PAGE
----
Driving into Sherburn 35 years after graduating from its high school in southwest Minnesota, it was easy to remember where the physician’s office was, long since closed.
I went by the grocery store on a Main Street corner, also long since closed.
The Chevy dealer is gone and the Dodge dealership is now an office of Baywood Home Care. Today just filling a prescription means a drive to the far bigger town of Fairmont, more than 15 miles down Interstate 90 to the east.
There’s a great temptation to stand on Main Street and just sigh at all the obvious signs of decline.
Spend a day around Sherburn talking to people, however, and a far different story emerges. The disappearance of a thriving Main Street retail community in this town of about 1,100 doesn’t begin to tell the complete economic story.
It’s less a story about decline than it is about adapting to change. In fact, there’s a case to be made that the community is doing quite well.
As of December the unemployment rate of 4.4 percent in the surrounding county was lower than the 4.7 percent for the state as a whole. The median household income of about $47,000 was only slightly lower than for Minneapolis, according to the U.S. Census Bureau.
I was in Sherburn at the invitation of Martin County West High School senior Rebecca Steen to talk at a National Honor Society ceremony, but a story was there to be told. Sherburn’s in corn and soybean country about 150 miles southwest of the Twin Cities in Martin County, so it has to start with farming.
What’s different about farming since 1979 starts with scale. My host for the day was Bob Roesler, a farm business management instructor, and he mentioned that a local farmer with a $10 million balance sheet is not uncommon.
For the past 26 years he’s worked with family farmers, and he’s lately been busy helping prepare detailed cash flow forecasts and other financial planning documents for the 50 or so he advises.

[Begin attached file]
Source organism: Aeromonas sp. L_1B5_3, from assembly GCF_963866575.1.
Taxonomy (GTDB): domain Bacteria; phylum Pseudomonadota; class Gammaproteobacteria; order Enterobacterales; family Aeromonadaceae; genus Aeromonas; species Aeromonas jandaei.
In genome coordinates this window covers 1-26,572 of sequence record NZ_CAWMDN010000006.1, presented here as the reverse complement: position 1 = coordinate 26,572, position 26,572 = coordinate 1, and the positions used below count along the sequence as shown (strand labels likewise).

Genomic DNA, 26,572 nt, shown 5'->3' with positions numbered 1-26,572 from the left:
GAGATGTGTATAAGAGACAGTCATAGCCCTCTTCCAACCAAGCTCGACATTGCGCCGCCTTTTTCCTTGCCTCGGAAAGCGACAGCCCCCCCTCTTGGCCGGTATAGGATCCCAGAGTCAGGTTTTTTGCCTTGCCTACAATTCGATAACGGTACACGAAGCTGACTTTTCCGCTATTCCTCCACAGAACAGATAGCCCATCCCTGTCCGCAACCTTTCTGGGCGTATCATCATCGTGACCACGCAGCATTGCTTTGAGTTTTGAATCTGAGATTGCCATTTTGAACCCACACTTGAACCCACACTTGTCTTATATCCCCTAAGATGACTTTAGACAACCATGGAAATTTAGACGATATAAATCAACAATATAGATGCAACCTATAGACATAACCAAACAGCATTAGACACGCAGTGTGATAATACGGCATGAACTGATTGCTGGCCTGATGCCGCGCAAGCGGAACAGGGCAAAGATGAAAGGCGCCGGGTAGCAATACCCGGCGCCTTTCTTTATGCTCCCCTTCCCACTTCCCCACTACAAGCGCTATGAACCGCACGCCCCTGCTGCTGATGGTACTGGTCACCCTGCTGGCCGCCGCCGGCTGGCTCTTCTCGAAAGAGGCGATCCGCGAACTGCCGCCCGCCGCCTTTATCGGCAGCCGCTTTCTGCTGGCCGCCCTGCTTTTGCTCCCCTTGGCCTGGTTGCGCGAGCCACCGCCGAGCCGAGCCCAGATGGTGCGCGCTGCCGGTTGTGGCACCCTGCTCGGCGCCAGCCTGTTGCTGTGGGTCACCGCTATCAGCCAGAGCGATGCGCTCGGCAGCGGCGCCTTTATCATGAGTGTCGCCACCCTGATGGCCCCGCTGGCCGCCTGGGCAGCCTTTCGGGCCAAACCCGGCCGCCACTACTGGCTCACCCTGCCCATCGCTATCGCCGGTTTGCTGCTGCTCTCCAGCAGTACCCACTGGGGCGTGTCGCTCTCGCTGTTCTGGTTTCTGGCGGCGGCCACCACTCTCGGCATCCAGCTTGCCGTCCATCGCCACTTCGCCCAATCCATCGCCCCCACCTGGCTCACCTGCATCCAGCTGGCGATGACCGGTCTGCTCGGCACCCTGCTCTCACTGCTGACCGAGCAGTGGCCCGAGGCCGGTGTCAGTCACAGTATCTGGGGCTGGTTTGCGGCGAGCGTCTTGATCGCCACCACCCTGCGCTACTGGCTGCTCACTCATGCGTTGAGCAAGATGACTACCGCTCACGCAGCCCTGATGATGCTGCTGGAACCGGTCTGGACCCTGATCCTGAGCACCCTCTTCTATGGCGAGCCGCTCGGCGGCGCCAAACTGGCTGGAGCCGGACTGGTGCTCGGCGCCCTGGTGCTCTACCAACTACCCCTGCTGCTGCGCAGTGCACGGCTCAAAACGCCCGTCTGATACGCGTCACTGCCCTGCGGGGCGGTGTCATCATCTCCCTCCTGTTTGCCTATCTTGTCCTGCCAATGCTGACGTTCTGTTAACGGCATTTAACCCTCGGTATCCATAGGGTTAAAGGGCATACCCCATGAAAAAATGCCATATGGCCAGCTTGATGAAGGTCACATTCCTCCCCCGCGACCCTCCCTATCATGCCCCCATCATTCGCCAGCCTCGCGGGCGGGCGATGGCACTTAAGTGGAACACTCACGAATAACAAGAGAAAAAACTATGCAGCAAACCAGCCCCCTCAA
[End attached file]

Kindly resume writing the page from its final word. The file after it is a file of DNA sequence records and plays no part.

These are still small businesses, of course, but his farmers can’t be mom and pops any longer, managing their businesses like their parents did with just a checkbook register. What it takes to really be good at the business in 2014 is about mastering financial management, too.
Roesler described a recent meeting with high school students who were themselves aspiring entrepreneurs, and they heard from a local farmer who had been invited to chat with them. This farmer’s biggest surprise? The challenge of managing people.
Like business owners everywhere, he told the kids, he’s found that he can’t pay his best employees what they are really worth and that he can’t get rid of the poorest performers fast enough.
No similar challenge existed 35 years ago, because then farmers like my father didn’t have staff. If they were lucky, they had kids who could operate farm equipment without hurting themselves or tearing out the growing crops.
The ability to learn new skills and adapt to change isn’t just about farm management, either. It’s exactly what the managers of the tractor factory the next county over talked about as well.
Their plant is a principal manufacturing site for AGCO, a global manufacturer based in Georgia. The facility first opened in Jackson, just across the county line from Sherburn, back in the 1970s. That’s when an entrepreneur named Al McQuinn started building self-propelled chemical applicators there.
With a local payroll now approaching 1,500, AGCO Jackson is nearly 10 times larger than it was in the early 1970s. In addition to being the manufacturing site for what’s now AGCO’s applicator product line, it also turns out Massey Ferguson row-crop tractors along with Challenger brand tractors.
These are big-ticket items. The smaller tractors rolling down the assembly line can sell for about $300,000 retail.